The story of three women by a writer hailed by Haruki Murakami as Japan’s most important contemporary novelist, WINNER OF THE AKUTAGAWA PRIZE.
“Breasts and Eggs took my breath away.”—HARUKI MURAKAMI
A BEST BOOK OF 2020
TIME Magazine・The Atlantic・Book Riot・Electric Literature・The New York Times (Notable Book of the Year)
Challenging every preconception about storytelling and prose style, mixing wry humor and riveting emotional depth, Kawakami is today one of Japan’s most important and best-selling writers. She exploded onto the cultural scene first as a musician, then as a poet and popular blogger, and is now an award-winning novelist.
Breasts and Eggs paints a portrait of contemporary womanhood in Japan and recounts the intimate journeys of three women as they confront oppressive mores and their own uncertainties on the road to finding peace and futures they can truly call their own.
It tells the story of three women: the thirty-year-old Natsu, her older sister, Makiko, and Makiko’s daughter, Midoriko. Makiko has traveled to Tokyo in search of an affordable breast enhancement procedure. She is accompanied by Midoriko, who has recently grown silent, finding herself unable to voice the vague yet overwhelming pressures associated with growing up. Her silence proves a catalyst for each woman to confront her fears and frustrations.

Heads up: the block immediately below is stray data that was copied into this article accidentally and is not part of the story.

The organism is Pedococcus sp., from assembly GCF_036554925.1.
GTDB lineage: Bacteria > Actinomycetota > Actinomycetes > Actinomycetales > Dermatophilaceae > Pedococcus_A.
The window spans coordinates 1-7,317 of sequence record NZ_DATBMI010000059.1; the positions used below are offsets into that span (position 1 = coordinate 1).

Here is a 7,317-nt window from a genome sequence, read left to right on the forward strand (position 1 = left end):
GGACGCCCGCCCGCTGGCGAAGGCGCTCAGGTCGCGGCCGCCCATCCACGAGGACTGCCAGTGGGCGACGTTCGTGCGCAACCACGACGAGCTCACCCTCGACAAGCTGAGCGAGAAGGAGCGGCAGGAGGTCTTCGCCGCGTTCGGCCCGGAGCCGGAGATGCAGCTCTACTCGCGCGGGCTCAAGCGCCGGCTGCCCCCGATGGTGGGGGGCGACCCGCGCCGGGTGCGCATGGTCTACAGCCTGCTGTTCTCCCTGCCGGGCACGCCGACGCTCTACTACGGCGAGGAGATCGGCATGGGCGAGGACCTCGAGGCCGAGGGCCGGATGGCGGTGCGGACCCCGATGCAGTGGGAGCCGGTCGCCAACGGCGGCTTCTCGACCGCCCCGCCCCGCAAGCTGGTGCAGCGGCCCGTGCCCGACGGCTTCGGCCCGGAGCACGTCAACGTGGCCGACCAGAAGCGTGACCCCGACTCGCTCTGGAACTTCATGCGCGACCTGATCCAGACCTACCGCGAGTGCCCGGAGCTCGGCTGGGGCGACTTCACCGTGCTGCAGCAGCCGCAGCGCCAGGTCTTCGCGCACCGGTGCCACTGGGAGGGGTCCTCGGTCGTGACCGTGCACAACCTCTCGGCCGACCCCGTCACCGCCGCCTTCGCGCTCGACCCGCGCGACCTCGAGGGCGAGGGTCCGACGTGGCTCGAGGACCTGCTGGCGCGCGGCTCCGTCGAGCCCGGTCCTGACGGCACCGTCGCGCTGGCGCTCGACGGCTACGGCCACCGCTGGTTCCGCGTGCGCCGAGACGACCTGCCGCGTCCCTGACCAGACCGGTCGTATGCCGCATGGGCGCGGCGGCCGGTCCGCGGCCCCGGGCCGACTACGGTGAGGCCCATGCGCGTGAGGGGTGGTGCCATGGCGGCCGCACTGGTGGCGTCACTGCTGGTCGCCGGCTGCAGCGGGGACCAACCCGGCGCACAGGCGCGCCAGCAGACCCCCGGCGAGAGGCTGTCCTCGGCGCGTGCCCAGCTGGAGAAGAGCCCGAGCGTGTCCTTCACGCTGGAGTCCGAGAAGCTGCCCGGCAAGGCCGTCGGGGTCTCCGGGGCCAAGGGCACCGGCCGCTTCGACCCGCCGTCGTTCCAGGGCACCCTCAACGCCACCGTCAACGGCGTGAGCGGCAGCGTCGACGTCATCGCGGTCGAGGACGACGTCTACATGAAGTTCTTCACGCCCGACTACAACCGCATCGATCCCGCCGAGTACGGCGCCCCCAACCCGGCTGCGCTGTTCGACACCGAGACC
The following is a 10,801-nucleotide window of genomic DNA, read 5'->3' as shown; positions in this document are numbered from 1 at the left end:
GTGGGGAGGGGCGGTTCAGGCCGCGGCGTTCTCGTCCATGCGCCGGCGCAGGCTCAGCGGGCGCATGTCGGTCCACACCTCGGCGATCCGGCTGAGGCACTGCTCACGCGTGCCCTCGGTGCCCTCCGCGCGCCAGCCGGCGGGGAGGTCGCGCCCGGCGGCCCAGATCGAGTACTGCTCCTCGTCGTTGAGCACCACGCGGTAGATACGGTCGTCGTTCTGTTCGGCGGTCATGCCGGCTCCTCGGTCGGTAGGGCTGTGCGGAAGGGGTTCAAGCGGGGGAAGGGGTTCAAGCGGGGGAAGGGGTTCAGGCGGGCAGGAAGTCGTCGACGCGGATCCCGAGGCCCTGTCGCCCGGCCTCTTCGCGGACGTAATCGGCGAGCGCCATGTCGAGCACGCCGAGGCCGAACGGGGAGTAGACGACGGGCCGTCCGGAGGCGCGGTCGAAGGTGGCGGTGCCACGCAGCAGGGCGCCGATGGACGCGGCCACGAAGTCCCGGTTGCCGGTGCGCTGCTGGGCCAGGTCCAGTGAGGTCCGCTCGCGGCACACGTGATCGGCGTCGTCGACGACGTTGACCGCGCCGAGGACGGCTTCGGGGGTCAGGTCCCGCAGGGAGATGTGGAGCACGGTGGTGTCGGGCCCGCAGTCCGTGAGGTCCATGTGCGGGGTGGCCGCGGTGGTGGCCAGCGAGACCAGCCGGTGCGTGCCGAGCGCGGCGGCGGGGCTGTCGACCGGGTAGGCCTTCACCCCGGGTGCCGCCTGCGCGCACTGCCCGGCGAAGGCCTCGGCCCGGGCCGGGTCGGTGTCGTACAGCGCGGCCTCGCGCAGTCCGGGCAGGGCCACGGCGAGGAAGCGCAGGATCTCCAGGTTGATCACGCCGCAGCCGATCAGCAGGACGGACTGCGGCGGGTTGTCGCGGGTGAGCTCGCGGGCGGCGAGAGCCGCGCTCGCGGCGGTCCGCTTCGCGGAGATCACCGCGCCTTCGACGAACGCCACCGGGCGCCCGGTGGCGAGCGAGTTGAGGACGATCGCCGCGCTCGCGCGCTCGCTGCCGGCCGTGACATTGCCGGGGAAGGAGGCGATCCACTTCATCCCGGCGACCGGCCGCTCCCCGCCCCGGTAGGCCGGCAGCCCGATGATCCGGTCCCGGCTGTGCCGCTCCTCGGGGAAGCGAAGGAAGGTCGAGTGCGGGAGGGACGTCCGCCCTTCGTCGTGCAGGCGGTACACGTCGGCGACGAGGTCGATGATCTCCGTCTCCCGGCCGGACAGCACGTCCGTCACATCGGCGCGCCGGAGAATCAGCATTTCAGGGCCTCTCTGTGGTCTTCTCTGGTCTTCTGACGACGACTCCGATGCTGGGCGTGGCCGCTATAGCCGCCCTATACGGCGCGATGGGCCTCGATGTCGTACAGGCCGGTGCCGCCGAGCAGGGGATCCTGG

On another hot summer’s day ten years later, Natsu, on a journey back to her native city, struggles with her own indeterminate identity as she confronts anxieties about growing old alone and childless.
Kawakami’s first novella My Ego, My Teeth, and the World, published in Japan in 2007, was awarded the Tsubouchi Shoyo Prize for Young Emerging Writers. The following year, she published Breasts and Eggs as a short novella, and won praise from Yoko Ogawa and Haruki Murakami. The newly expanded Breasts and Eggs, already hailed as a “feminist masterwork” (Entertainment Weekly), is her first novel to be published in English.
“Mieko Kawakami’s first full-scale novel to be translated from Japanese into English reveals what a Catherine Wheel of talent she is, how unplaceable and unique. How forceful. […] The way she moves among her characters here will make clear why Breasts and Eggs is the Makioka Sisters of its time.”—John Freeman in Literary Hub
“Mieko Kawakami lobbed a literary grenade into the fusty, male-dominated world of Japanese fiction with Breasts and Eggs.”—The Economist